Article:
- Swiss excellence has been successfully upheld for the past four centuries across several industries, through superior innovation and productivity.
- Swiss companies have continued to defend leading market positions through growth, value-creation and pricing power.
- A strong currency has provided proof of Swiss companies’ high productivity and efficiency, notably their ability to diversify their sources of revenue and control their costs.
More than four centuries ago, Switzerland’s watchmaking industry laid the foundations of the country’s reputation for quality by engraving watches with the “Swiss made” stamp, which has since resonated across the world as the hallmark of Swiss excellence.
This distinction is continuously nurtured and enhanced with significant budgets for research and development, at both national and corporate levels. Swiss companies have consistently outspent their international peers in terms of R&D as a percentage of sales over the past two decades. The result is that 2021 was the 11th consecutive year in which Switzerland has remained the Global Innovation Index leader, proving that even a pandemic cannot dampen the country’s drive to invest in innovation. Only Switzerland and Sweden have been able to defend their ranks in the top three of this index over the past decade, delivering on superior and sustained innovation potential.
Switzerland has also been able steadily to transition through different economic, environmental, and social contexts. For instance, for some time the country has been running 638 hydroelectric power plants, which account for 59.9% of its total domestic electricity production. The tallest gravity dam in the world, 285 metres high, is to be found in its canton of Valais. The hydroelectric power generated from this dam is enough to cover the annual power consumption of 400,000 households. Also, Switzerland does not operate in heavily carbon-emitting industry segments such as energy or mining and has been a leader in proxy voting and governance, with the Minder Initiative on controlling Swiss executive pay in its listed companies, since 2014. Its main equity index, the SPI, is rated AA (as at the end of December 2021) by MSCI ESG Ratings and has a carbon footprint of only 100 tonnes of carbon dioxide emissions per million dollars’ worth of sales.
The country derives its economic strength from broad diversity across sectors, with high-tech specialisations in agrarian activities, precision pharmaceuticals, and industrial innovation, to name just a few.
Despite the pandemic and restrictive shutdowns, more than 46,000 start-up companies were added to the Swiss Commercial Register in 2020. These new firms spanned various industries: craft trades, consulting, real estate, finance. While only two businesses were introduced into the Swiss public equity market that year, 2021 saw the return of strong IPO activity with five new listings across different sectors. With 219 companies currently forming the SPI, the Swiss equity market’s size has grown larger than CHF 2 tn in market capitalisation, with more than CHF 600 mn in Swiss small and mid-cap listed firms.
Numerous Swiss companies are global leaders in their segments, are in growth markets, have high entry barriers linked to strongly innovative products, and have the respect and trust of their customers. With these characteristics, they are similarly able to deliver high and improving levels of CFROI® (Cash Flow Return on Investment – Source: Credit Suisse HOLT), or in other words, high absolute and relative value creation. Over the long term, this can also be linked to those firms’ intrinsic pricing power, especially among those with high innovation levels.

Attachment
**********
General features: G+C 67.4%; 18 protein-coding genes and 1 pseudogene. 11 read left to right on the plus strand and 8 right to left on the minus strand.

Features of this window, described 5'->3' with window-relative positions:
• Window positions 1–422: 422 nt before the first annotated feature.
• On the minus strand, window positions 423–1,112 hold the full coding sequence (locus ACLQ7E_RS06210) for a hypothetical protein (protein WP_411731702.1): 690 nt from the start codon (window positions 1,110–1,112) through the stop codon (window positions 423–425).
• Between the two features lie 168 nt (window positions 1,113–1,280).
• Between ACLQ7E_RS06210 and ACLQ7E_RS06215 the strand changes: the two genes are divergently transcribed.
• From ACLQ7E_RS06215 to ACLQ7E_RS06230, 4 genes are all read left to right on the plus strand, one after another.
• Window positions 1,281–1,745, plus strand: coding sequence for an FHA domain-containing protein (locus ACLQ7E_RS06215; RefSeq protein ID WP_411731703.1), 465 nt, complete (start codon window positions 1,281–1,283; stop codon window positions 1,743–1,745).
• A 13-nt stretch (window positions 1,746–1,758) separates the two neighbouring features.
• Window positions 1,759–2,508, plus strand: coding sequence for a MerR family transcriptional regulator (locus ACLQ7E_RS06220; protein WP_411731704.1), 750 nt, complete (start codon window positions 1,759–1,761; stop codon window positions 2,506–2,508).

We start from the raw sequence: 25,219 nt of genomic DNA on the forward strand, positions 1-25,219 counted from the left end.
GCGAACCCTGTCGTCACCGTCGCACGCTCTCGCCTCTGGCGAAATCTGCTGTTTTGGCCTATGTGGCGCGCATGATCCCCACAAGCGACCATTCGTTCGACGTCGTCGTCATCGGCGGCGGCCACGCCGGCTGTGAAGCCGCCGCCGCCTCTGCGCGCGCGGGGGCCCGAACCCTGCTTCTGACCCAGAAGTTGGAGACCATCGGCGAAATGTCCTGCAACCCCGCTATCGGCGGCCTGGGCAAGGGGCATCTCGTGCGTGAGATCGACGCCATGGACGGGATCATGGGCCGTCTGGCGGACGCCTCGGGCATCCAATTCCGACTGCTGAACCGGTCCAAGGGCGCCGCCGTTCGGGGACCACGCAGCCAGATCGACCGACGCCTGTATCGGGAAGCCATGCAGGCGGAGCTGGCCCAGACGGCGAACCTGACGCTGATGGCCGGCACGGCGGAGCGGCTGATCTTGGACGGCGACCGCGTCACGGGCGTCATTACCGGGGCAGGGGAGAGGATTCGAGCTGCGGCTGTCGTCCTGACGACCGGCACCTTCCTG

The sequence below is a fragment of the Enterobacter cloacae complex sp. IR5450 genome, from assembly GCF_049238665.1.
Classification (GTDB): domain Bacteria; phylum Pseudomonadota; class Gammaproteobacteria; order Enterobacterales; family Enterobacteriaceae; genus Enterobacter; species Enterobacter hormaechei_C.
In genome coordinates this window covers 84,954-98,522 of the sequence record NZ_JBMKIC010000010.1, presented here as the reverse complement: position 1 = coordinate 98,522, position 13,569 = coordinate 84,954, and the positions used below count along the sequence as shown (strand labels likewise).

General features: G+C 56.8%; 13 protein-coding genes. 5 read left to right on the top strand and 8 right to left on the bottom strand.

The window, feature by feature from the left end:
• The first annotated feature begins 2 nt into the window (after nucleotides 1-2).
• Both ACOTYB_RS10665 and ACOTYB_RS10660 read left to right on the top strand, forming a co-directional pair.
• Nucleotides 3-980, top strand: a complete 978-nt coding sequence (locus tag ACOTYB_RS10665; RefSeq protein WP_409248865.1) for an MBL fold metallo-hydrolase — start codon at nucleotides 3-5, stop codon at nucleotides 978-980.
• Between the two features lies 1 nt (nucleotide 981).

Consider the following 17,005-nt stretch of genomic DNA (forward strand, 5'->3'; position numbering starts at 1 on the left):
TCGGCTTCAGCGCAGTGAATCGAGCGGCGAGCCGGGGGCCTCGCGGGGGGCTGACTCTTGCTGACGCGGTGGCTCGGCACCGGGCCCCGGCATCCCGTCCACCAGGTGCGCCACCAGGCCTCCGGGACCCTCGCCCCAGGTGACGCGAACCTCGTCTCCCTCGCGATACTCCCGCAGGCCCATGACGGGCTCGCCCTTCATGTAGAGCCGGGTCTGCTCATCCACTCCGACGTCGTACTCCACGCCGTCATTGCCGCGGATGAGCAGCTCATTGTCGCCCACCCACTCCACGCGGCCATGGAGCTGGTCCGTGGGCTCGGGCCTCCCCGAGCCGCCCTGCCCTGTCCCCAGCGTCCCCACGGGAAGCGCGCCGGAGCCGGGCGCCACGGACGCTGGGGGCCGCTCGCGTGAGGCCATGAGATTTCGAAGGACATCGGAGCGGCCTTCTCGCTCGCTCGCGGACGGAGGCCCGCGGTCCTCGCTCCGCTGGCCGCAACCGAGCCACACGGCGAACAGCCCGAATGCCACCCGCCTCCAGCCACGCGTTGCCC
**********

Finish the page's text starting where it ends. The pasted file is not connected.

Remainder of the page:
Pricing power is expressed in varying ways. One is the company’s ability to pass on higher input prices, either through regular pricing rounds or through contractual arrangements which call for a pass-through of raw material prices. Another approach is to improve the mix of products, with a higher composition of new products at new price points. Higher prices can be justified if the product is able to demonstrate greater added value to customers – which is why innovation is crucial. Some innovation also allows for a higher level of efficiency in production (less use of raw materials or general input costs, such as labour, by increasing automation). These qualities are beneficial to both the revenue and the cost sides of the profit equation under any market cycle, notably in the face of rising inflation or currency strength.
The Swiss franc has long been considered by investors a safe haven relative to other currencies, reflecting the stability and independence of the Swiss economy and financial system. It is important to note that currencies trade in pairs; therefore, a strong CHF is often measured against a weaker EUR, on the back of the 2008 financial crisis, the 2011 eurozone crisis and the 2015 unpegging of the CHF. The Swiss National Bank, operating free from political pressure and working with negative interest rates since 2015, has continuously expressed its willingness to intervene in the foreign exchange market to stabilise the currency.
Nevertheless, Swiss companies with roughly balanced regional revenue exposures across Europe, the US and emerging markets, have been able to mitigate the effects of currency fluctuations by diversifying their income sources over the years. Furthermore, many Swiss companies are well established and operate overseas close to their consumers, reducing translation and transportation costs as well as being insulated from global supply chain disruptions. Innovative and efficient business models have proven yet again to be at the core of Swiss firms’ superior and sustainable value creation.
UBP’s Swiss & Global Equity team